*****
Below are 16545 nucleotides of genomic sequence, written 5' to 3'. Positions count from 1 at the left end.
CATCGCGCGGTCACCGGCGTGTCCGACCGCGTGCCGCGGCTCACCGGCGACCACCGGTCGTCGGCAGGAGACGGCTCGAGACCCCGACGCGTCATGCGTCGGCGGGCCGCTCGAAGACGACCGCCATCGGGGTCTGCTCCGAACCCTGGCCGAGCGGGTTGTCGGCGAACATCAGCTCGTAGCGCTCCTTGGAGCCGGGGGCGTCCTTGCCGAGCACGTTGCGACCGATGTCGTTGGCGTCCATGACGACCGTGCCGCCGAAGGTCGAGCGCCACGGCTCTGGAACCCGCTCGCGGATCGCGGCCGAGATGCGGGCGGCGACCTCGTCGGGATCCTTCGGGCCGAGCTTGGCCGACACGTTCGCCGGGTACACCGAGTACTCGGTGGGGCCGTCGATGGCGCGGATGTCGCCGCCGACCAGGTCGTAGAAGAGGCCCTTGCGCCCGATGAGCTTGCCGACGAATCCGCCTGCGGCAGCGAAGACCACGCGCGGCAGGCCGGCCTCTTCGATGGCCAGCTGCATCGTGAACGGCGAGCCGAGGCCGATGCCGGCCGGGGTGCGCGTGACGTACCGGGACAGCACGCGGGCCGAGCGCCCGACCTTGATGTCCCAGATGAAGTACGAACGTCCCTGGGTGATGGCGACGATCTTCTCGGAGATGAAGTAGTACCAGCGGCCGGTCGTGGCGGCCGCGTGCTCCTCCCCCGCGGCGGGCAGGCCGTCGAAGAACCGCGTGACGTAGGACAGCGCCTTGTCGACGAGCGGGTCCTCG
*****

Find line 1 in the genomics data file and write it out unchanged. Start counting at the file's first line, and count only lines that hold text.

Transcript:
Below are 16545 nucleotides of genomic sequence, written 5' to 3'. Positions count from 1 at the left end.